Embargoed and Sanctioned Countries

The U.S. export regulations restrict imports and exports to certain destinations without a U.S. Government authorization (called "license").
 
  • Embargoes sanctions (CRIMEA - REGION OF UKRAINE, CUBA, IRAN, NORTH KOREA, SUDAN, and SYRIA) prohibit ALL transactions (including imports and exports) without a license authorization.

 

  • Targeted sanctions prohibit certain exports of items, data and/or software without a license authorization.

Step-by-step review:
  1. Consult the OFAC sanctions programs for any international transaction/activity (shipments, travels, visitors, etc.). For the most current countries information, please visit the U.S. Department of Treasury website.
  2. If the export involves an item/activity controlled under the EAR or the ITAR, you must consult, in addition to the OFAC sanctions programs, the lists of embargoed and sanctioned countries administered by the EAR or the ITAR.
Results:
If your transaction/export involves an embargoed or sanctioned country, please contact the Office of Export Controls Services prior to proceeding and with as much advance notice as possible.
 
 
EAR
15 CFR 746 - website
ITAR
22 CFR 126.1 - website
OFAC
Regs & E.O. - website
Embargoed countries
Cuba, Iran, Syria.
(a) Prohibited countries: 
Belarus, Cuba, Eritrea, Iran, North Korea, Syria, Venezuela.
(c) U.N. Arms Embargoed countries: 
Burma, Code d'Ivoire, Congo, Eritrea, Iraq, Iran, Lebanon, Liberia, Libya, North Korea, People's Republic of China, Somalia, The Republic of the Sudan.
Embargoed countries: 
Cuba, Iran, Syria.
Targeted sanctions countries: 
Crimea - Region of Ukraine, Iraq, North Korea, Russian industry sector. 
 
 
(f) to (v) special policy :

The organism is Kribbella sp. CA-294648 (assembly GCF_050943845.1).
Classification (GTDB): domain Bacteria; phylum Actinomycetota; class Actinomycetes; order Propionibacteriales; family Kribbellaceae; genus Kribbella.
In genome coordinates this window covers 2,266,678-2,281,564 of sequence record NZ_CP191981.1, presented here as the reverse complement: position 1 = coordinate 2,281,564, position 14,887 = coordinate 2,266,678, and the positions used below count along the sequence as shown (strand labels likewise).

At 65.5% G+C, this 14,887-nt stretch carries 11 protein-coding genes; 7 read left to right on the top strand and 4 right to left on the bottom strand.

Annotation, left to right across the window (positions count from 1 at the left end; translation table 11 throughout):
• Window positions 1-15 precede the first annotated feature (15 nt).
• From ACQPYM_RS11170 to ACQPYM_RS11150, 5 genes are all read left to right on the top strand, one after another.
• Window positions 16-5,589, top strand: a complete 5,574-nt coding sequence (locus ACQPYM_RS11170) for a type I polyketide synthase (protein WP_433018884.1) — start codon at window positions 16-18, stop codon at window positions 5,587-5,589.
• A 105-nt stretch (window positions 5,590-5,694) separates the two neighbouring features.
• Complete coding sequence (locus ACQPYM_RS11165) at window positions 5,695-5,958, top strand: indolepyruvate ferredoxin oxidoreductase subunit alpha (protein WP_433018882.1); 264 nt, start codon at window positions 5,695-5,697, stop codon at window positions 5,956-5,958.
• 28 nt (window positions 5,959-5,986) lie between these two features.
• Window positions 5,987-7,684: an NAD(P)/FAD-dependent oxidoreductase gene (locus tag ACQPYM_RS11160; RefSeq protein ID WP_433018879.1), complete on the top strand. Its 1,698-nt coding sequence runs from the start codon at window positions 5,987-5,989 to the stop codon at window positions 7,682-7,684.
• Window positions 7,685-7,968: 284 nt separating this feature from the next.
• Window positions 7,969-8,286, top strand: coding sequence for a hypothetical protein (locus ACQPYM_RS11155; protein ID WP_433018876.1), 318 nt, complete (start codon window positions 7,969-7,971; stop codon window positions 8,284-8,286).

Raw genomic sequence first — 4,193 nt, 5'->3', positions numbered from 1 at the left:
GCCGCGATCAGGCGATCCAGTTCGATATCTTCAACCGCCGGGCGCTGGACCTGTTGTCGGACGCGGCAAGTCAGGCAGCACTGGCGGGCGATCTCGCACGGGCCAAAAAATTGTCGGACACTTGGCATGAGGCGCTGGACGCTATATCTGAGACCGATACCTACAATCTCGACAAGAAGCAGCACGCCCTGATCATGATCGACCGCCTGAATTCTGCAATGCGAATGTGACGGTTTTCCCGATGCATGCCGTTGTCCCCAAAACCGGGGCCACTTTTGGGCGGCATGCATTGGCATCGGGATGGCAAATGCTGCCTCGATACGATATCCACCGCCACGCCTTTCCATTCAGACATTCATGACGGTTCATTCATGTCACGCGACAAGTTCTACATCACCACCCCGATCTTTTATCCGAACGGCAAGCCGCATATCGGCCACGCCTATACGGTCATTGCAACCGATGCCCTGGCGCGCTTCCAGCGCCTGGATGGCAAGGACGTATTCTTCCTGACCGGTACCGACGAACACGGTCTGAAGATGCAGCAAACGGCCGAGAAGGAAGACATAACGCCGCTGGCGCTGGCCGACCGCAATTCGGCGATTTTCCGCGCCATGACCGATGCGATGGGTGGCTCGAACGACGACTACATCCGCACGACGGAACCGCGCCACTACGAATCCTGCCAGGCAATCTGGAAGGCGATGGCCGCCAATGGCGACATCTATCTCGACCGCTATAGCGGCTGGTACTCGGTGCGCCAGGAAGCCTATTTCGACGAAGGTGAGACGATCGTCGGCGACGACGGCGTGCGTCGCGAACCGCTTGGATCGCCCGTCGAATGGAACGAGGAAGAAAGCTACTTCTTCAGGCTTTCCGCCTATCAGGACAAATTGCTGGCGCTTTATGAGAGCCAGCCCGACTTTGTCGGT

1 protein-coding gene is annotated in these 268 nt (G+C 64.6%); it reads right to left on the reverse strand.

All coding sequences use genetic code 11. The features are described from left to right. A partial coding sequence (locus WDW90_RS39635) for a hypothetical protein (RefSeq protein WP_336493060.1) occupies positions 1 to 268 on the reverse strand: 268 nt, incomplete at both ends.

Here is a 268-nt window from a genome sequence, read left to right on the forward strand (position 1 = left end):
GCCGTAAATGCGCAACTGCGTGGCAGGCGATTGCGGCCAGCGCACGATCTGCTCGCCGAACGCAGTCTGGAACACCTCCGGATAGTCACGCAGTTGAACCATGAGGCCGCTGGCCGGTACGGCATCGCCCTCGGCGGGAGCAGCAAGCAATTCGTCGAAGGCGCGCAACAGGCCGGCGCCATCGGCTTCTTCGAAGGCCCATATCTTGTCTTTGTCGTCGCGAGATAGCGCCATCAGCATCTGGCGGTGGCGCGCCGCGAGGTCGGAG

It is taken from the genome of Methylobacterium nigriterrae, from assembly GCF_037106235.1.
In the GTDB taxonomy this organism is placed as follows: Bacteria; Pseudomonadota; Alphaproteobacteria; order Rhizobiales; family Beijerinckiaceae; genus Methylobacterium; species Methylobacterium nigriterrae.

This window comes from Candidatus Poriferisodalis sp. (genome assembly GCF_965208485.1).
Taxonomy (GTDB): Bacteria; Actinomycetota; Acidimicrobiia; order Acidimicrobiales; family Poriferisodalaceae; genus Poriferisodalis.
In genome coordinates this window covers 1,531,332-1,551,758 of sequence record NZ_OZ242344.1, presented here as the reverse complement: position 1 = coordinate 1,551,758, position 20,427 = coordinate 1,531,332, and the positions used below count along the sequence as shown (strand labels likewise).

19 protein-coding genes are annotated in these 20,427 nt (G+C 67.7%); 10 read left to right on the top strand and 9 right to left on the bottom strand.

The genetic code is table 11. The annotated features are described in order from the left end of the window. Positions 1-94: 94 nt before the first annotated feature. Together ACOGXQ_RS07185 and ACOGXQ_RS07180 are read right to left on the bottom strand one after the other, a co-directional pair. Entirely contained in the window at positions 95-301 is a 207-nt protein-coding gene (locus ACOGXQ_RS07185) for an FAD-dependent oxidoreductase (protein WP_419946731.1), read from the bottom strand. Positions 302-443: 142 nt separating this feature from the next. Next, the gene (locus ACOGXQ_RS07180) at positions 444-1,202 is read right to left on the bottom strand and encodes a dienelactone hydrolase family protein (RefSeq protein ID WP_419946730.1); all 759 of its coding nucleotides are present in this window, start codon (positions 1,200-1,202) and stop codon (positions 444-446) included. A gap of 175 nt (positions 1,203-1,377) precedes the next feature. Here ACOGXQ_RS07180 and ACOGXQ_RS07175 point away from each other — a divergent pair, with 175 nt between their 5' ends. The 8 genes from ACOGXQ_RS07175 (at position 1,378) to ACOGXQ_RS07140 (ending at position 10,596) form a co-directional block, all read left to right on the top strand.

Iraq, Afghanistan, Democratic Republic of the Congo, Haiti, Libya, Vietnam, Somalia, Sri Lanka, Liberia, Cote d'Ivoire, Cyprus, Zimbabwe, Lebanon, Central African Republic, Sudan.
 
Targeted sanctions countries: 
Balkans, Belarus, Myanmar (Burma), Central African Republic, Congo, Cote d'Ivoire, Iraq, Lebanon, Liberia, Libya, North Korea, Somalia, Sudan, Syria, Ukraine/Russia, Venezuela, Yemen, and Zimbabwe.
Military End-Use/End-User licensing requirements: 
People's Republic of China, Russia* and Venezuela*.
 
 
Prohibited Parties:
- Denied Parties List
- Entity List
- Unverified List 
Prohibited Parties:
- Debarred List
- Munitions E.C. Order
 
Prohibited Parties:
- Specially Designated Nationals and Blocked Persons List (SDN)
 
Proliferation activities
Other Red Flags
Proliferation activities
Other Red Flags
Other Red Flags
 

RED FLAGS
The U.S. export regulations prohibit proceeding with any transaction if the exporter detects something suspicious or that indicates an illegal activity might occur. In such case, the exporter is required to investigate and clear the red flags before proceeding.
BIS provides a list of Red Flag indicators.

 
NEWS AND ALERTS

VENEZUELA

On November 2014, the Department of Commerce's Bureau of Industry and Security (BIS) issued a final rule amending the Export Administration Regulations (EAR) to impose license requirements on the export, re-export, or transfer (in-country) of certain items to or within Venezuela when intended for a "military end use" or "military end user."

RUSSIA AND OCCUPIED CRIMEA

Please contact the Office of Export Controls Services (OEC) prior to engaging in any type of export (including temporary export such as travels with equipment) with Russia and occupied Crimea.

As part of a series of sanctions announced by the United States, the U.S. Department of Commerce’s Bureau of Industry and Security (BIS) announced that it is expanding its export restrictions on items subject to the Export Administration Regulations (EAR) in response to Russia’s continued actions in southern and eastern Ukraine.

Effective immediately, BIS will deny pending applications for licenses to export or re-export any high technology item subject to the EAR to Russia or occupied Crimea that contribute to Russia’s military capabilities. In addition, the Department is taking actions to revoke any existing export licenses which meet these conditions. All other pending applications and existing licenses will receive a case-by-case evaluation to determine their contribution to Russia’s military capabilities.
The United States will continue to adjust its export licensing policies toward Russia as warranted by Russia’s actions in Ukraine. We urge Russia to honor the commitments it made in Geneva on April 17 to deescalate the situation in Ukraine.
Source: U.S. Department of Commerce’s Bureau of Industry and Security (BIS).
 
For more information, please consult: